On the day set for trial, the judge will tell you your case has been assigned to a courtroom. You will be told to report to that courtroom immediately. What is going to happen at the trial?
The judge to whom you have been assigned will usually tell you the rules of her courtroom. For example, she might inform the parties that she wants your exhibits put in a binder with number or letters separating the exhibits, or what the schedule of the trial will be. Some judges “go dark” one day a week, so the judge can work on matters that have come up in other cases. Other judges prefer to have the trial throughout the week, and work on other matters before the jury comes in. Under some local court rules, you need to have proposed jury instructions, a neutral statement of the case and a list of witness ready to give to the judge and to the landlord’s attorney.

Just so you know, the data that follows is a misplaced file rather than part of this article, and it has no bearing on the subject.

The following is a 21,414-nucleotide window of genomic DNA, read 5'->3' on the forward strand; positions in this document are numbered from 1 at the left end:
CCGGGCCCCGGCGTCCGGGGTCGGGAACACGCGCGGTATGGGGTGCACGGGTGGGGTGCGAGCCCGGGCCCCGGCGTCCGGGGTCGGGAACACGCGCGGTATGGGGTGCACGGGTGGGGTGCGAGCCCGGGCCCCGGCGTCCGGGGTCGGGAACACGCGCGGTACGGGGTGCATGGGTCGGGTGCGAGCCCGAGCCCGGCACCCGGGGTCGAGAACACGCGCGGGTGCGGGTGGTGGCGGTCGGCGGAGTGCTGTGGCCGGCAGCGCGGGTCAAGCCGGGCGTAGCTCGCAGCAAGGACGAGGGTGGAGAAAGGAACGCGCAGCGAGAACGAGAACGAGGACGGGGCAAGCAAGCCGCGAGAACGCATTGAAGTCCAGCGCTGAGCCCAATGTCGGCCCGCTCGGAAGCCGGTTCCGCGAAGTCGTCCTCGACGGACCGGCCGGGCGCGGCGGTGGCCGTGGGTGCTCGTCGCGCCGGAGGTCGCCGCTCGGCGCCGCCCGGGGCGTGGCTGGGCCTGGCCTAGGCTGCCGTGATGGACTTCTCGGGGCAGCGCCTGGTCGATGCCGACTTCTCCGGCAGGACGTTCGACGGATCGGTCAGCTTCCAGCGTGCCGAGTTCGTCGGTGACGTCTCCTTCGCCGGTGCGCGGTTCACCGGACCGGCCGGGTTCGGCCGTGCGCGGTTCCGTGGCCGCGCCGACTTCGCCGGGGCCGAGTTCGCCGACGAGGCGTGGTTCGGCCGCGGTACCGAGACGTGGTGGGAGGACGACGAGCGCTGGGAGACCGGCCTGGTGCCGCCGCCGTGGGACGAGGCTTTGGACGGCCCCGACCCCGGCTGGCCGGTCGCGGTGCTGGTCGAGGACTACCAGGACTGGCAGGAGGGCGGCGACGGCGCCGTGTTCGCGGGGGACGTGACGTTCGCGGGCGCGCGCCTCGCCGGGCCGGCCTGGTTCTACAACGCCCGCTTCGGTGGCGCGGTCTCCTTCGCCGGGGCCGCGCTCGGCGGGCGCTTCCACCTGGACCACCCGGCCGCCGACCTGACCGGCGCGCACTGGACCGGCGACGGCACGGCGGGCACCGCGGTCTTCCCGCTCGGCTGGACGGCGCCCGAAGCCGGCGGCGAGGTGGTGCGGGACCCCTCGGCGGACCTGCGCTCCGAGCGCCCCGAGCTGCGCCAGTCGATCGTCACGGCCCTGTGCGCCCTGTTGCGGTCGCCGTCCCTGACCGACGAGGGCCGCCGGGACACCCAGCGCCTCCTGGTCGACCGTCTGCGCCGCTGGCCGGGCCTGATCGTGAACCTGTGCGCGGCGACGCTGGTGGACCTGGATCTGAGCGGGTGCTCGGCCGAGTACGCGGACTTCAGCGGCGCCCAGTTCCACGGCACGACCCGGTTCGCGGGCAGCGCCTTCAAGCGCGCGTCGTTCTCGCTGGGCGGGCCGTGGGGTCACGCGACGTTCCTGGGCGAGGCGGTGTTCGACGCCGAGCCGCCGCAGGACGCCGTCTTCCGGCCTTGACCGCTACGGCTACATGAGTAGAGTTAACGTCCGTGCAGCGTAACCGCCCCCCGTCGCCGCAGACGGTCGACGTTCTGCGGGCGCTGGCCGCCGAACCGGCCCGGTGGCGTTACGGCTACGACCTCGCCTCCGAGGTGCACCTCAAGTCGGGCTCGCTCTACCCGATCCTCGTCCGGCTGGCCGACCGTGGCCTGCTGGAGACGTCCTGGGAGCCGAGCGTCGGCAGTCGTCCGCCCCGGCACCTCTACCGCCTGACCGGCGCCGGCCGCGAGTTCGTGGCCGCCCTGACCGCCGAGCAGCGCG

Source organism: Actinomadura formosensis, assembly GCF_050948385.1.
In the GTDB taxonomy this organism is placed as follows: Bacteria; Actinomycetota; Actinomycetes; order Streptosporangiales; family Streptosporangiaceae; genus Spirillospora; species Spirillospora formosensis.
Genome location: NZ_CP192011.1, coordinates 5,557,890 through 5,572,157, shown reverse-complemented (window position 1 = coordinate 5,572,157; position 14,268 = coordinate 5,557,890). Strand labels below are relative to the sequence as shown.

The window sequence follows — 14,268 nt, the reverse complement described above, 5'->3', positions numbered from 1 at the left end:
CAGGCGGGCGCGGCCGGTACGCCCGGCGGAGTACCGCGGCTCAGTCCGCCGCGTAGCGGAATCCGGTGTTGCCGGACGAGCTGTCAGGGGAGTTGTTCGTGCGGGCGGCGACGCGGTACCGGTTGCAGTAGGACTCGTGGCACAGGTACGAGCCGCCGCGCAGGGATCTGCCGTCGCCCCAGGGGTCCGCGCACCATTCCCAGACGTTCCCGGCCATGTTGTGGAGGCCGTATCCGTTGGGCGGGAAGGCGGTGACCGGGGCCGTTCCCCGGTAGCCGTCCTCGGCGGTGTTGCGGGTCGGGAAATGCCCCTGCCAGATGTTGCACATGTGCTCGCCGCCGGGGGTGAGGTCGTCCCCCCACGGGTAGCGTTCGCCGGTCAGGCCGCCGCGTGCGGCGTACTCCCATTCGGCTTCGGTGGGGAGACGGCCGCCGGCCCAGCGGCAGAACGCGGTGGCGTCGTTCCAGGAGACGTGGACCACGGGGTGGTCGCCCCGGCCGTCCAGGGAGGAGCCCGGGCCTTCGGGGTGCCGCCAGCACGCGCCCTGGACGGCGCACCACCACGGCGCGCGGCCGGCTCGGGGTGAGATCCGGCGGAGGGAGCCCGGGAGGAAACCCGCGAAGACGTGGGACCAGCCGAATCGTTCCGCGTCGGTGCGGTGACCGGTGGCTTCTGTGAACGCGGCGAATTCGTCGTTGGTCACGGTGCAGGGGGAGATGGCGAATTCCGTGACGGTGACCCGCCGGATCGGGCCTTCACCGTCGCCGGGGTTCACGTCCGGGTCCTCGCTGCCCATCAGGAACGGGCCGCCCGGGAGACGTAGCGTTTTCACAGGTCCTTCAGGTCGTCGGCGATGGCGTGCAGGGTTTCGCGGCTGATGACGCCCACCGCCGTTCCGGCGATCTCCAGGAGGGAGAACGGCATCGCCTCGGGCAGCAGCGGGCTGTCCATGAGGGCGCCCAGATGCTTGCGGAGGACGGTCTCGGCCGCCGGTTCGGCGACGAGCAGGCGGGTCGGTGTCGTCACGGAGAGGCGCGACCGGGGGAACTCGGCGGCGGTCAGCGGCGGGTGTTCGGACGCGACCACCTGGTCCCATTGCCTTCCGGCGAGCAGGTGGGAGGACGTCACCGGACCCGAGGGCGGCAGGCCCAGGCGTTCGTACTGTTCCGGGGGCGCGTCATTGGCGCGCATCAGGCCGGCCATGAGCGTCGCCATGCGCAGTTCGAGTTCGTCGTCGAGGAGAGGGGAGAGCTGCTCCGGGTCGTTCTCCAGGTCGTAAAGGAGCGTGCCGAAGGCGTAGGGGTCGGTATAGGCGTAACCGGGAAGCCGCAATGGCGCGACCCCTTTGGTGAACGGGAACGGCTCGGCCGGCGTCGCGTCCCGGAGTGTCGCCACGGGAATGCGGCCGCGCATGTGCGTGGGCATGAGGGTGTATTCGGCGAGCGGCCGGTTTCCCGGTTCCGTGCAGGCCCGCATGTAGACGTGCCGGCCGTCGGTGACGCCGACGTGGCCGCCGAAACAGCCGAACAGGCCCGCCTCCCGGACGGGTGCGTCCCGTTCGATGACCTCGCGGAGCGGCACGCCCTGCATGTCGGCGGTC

It is also good to serve subpoenas to your witnesses before trial. That way, if they do not show up at your trial, the judge can issue an order mandating that the witness appear and give testimony. If you do not serve a subpoena then the judge has no power to make your witness appear.